As we remember the first Earth Day happening 40 years ago, it's also worth spending some time today thinking about our eco heroes, too. I thought I'd spend my post today talking about two fantastic women who are hard-working green heroes in the coal movement.
Susan Holmes is behind the group Bokoshe Environmental Cause Group, or "BE Cause," a small but mighty environmental action group in Bokoshe, Oklahoma. She came together with some fellow residents when the nearby Shady Point I coal-fired power plant and coal fly ash dump proposed adding a second dump site. According to BE Cause, building the second plant would at least double if not triple the amount of fly ash dumped around Bokoshe.
Susan had no background in science or anything energy-related, so she took to the internet to learn everything she could about coal and coal ash. "For me it was getting online and finding out what fly ash was," she said. "The more I looked, the more horrified I was about what we had in our backyard."
After defeating the proposed second plant and ash dump with the help of the Center for Energy Matters, Susan didn't stop her environmental work with BE Cause.
She was spurred to more action when she heard a notice that Bokoshe's fly ash dump site was receiving large amounts of oil and gas wastewater from Arkansas in order to water down the fly ash site. Just as she did when she was first learning about fly ash, she educated herself quickly.
"I got on the phone and internet to learn more and find out who to call, and I ended up talking to someone from the Arkansas Department of Environmental Quality," Susan explained. "They were aware of (the wastewater transfer) and said they'd shut down their landfills because of contamination from it. So now it was coming to us - around nine million gallons of oil and gas wastewater were being dumped over here every week! That water had to be going somewhere. They were using it to water down fly ash, but it goes somewhere once it's on the ground. We could tell the water wasn't staying on site."
BE Cause finally went to the Oklahoma Department of Environmental Quality, with a huge presentation including photos and evidence. The next day they called the Environmental Protection Agency, and the EPA was out at the fly ash site the next day.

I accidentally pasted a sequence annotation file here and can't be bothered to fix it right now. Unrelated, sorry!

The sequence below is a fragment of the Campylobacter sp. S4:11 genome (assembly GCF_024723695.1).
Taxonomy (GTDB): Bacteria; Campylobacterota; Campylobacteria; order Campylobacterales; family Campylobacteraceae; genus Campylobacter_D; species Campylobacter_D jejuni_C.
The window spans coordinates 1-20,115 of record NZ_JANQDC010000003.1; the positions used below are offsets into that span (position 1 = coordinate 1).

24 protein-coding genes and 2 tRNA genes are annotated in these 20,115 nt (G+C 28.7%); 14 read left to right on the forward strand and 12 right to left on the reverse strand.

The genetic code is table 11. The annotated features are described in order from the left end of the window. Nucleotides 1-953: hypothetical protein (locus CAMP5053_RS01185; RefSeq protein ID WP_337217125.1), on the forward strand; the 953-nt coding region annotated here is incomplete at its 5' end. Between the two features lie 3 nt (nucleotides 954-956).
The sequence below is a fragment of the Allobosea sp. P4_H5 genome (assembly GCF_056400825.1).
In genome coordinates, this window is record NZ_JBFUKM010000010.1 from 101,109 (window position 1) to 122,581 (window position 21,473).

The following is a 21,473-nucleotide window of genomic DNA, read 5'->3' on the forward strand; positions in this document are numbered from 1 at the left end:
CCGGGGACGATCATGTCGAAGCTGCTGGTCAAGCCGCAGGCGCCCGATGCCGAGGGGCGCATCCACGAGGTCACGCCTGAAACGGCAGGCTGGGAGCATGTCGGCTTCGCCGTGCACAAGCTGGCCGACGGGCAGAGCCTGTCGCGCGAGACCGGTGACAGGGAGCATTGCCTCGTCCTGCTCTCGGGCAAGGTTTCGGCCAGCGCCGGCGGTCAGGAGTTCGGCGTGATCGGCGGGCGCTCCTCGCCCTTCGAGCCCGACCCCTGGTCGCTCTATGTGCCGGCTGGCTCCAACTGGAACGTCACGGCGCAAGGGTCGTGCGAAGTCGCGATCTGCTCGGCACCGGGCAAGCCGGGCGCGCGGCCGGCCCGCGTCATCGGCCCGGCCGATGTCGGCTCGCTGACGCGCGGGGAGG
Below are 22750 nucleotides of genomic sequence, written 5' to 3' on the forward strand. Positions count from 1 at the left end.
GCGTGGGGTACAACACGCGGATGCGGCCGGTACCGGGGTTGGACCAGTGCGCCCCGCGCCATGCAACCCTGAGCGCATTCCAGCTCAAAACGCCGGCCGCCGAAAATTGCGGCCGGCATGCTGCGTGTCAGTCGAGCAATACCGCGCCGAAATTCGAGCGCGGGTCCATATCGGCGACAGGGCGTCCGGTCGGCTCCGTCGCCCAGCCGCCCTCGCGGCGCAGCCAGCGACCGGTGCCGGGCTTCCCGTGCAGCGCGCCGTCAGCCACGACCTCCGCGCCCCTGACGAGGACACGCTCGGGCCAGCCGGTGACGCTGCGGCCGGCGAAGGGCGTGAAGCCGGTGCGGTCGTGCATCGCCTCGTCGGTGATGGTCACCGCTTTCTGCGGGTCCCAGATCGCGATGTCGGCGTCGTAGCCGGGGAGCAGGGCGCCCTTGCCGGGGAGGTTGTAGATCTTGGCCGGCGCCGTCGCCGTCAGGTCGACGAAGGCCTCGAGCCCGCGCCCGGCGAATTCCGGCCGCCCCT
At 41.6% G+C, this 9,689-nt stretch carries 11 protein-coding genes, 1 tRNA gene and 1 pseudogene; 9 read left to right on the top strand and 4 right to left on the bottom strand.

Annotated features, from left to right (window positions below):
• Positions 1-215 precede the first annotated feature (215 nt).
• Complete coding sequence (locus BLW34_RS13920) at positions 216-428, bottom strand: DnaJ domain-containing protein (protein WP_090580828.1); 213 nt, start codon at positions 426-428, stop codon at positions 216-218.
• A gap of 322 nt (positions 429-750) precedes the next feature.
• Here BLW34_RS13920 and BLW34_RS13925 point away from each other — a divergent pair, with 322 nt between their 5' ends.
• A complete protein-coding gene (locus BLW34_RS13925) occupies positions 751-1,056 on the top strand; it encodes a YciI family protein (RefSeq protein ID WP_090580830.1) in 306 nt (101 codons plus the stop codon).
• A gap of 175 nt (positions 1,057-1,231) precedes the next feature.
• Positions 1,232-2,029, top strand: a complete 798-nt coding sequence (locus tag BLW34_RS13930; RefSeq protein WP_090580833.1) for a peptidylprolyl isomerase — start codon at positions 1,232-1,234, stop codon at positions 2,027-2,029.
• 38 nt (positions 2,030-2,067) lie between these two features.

Due to Susan's and BE Cause's work, EPA issued a cessation order on dumping oil and gas wastewater on the fly ash site because it was contaminating Buck Creek in violation of the Clean Water Act.
My second eco hero of today is Anne Woiwode, director of the Michigan Chapter of the Sierra Club. She's worked for the Sierra Club for 25 years, starting off as a volunteer and then becoming one of the most respected environmental leaders in Michigan and across the country.
Through Anne's dedication and extraordinary organizing skills, the Michigan Chapter of the Sierra Club has become one of the most influential advocacy groups in the state and one of the strongest chapters in the nation - especially when it comes to fighting against coal and for clean energy.
For Anne, the battle against coal began earlier this decade with the help of the chapter's many dedicated volunteers.
"I learned that there were five coal plant proposals in the state - and it was sort of an 'Oh my God, how did this happen?' moment," said Anne. "It was overwhelming."
From there on, it was an all-out effort to educate state resident on the risks of coal and the benefits of clean energy. "We had to make sure people understood this was happening, as many had no clue that Michigan was becoming such a coal state," she explained.
Anne and the chapter collaborated with many different groups, including Native American groups, unions and more, to raise awareness and take action against the proposed coal plants.
"We've had this terrific group of people who have been coming up with great ways to tackle the issue. We all determined that we're not going to let Michigan build a new coal plant because it just doesn't make sense."
Anne's determination paid off, they were able to stop the planned coal-fired power plant at Northern Michigan University, and they were pivotal is getting LS Power and Dynegy to drop plans for another plant.
While the other three plants are still being battled, Anne and the chapter remain optimistic. "We're always looking at the next opportunity," she said. "The fight is not just about winning a particular battle, but it's about the whole of this effort. When a coal plant gets dropped, you have won something that will matter for generations."
I hope these two green heroes inspire you this Earth Day to make a difference for our planet. Happy Earth Day!